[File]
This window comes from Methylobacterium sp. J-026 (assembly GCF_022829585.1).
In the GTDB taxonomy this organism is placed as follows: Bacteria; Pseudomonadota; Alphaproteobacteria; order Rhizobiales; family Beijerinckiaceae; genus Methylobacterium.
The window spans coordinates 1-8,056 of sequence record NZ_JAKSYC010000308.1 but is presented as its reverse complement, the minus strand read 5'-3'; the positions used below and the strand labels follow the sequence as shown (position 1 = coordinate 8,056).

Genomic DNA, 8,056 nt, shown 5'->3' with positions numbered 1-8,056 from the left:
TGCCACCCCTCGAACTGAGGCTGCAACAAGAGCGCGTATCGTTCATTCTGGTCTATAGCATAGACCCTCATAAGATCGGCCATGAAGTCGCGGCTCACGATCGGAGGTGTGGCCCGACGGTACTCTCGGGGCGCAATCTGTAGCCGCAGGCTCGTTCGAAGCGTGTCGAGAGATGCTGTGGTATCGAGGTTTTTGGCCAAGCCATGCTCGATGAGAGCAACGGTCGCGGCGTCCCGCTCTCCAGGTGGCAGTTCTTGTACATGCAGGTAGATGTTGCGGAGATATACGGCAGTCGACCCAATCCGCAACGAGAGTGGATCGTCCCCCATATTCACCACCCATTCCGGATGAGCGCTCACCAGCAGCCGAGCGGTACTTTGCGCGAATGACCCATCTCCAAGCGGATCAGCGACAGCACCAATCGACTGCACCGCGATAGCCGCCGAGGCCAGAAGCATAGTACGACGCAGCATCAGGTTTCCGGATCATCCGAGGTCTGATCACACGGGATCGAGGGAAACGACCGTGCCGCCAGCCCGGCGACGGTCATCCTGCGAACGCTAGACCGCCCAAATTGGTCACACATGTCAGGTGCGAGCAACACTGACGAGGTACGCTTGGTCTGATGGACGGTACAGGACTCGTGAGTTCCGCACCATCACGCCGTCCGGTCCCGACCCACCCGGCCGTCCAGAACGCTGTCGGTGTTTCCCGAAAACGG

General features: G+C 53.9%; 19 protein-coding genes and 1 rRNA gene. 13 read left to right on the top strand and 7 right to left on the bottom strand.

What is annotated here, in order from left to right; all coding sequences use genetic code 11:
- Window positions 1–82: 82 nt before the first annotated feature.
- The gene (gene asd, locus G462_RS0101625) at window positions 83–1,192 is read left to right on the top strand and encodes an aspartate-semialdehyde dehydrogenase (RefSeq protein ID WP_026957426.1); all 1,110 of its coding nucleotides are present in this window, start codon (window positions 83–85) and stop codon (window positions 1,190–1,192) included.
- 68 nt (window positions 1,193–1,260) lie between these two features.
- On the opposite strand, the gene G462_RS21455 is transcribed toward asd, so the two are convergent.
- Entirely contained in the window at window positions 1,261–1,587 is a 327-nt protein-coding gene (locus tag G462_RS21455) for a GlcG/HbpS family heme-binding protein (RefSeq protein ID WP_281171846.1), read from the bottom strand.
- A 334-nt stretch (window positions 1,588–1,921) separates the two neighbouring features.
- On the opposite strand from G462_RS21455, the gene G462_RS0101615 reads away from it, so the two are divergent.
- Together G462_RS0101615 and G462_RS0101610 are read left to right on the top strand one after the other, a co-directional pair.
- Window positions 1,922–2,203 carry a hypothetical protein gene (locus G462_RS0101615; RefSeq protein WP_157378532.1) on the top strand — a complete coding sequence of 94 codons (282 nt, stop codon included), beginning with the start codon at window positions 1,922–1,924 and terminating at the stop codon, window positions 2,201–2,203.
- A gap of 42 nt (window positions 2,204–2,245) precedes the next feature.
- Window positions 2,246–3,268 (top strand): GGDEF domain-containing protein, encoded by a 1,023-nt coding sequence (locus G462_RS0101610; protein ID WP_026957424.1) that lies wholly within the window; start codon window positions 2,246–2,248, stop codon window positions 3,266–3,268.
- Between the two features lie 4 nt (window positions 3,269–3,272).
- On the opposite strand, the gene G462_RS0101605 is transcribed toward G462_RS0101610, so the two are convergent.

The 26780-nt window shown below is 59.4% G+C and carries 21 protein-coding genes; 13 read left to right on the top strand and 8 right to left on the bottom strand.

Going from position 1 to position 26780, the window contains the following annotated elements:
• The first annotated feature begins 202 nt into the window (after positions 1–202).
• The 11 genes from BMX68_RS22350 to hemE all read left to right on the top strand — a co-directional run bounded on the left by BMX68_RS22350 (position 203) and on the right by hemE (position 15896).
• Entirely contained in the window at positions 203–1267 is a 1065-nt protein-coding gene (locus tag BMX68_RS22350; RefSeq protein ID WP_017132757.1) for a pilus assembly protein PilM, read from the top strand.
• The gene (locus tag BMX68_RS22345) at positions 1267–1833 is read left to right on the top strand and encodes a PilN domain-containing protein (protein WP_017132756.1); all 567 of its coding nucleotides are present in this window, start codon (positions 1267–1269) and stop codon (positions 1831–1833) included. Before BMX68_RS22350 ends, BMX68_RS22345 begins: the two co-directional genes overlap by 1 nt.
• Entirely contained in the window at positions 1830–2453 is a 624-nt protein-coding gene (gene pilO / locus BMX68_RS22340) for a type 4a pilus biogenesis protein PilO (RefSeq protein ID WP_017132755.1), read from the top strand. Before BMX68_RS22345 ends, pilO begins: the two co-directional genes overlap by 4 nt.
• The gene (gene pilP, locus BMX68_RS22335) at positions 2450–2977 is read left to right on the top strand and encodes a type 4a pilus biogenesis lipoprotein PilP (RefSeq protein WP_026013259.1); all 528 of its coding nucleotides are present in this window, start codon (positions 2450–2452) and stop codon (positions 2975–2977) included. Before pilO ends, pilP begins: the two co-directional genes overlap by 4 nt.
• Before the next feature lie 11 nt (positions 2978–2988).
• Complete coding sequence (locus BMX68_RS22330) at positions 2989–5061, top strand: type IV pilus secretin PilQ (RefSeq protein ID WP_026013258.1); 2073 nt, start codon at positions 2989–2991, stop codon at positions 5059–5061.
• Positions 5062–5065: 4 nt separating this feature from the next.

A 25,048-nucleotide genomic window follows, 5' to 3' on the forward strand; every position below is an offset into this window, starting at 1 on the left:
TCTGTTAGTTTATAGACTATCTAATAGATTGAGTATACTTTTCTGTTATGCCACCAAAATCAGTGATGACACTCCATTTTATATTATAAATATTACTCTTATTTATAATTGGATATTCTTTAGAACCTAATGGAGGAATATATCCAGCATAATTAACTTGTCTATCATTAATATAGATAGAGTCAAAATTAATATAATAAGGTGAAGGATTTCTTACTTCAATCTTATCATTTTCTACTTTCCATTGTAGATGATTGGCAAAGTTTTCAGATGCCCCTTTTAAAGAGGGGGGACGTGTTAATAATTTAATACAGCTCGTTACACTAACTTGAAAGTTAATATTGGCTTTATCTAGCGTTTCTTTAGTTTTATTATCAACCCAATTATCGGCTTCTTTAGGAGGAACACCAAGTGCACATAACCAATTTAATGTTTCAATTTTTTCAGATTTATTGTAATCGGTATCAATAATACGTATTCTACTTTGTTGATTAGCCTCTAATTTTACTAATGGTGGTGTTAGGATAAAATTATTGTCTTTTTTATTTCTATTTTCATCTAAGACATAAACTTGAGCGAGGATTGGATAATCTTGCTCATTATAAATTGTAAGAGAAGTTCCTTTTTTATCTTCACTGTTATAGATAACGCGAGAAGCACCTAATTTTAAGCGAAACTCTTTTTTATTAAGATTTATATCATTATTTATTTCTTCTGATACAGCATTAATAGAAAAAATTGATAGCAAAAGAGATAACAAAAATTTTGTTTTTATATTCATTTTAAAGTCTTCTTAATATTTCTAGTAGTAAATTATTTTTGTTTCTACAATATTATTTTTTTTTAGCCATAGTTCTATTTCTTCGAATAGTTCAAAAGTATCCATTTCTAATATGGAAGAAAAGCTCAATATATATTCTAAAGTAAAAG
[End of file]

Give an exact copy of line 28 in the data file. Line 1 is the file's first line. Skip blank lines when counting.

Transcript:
• The gene (gene pilP, locus BMX68_RS22335) at positions 2450–2977 is read left to right on the top strand and encodes a type 4a pilus biogenesis lipoprotein PilP (RefSeq protein WP_026013259.1); all 528 of its coding nucleotides are present in this window, start codon (positions 2450–2452) and stop codon (positions 2975–2977) included. Before pilO ends, pilP begins: the two co-directional genes overlap by 4 nt.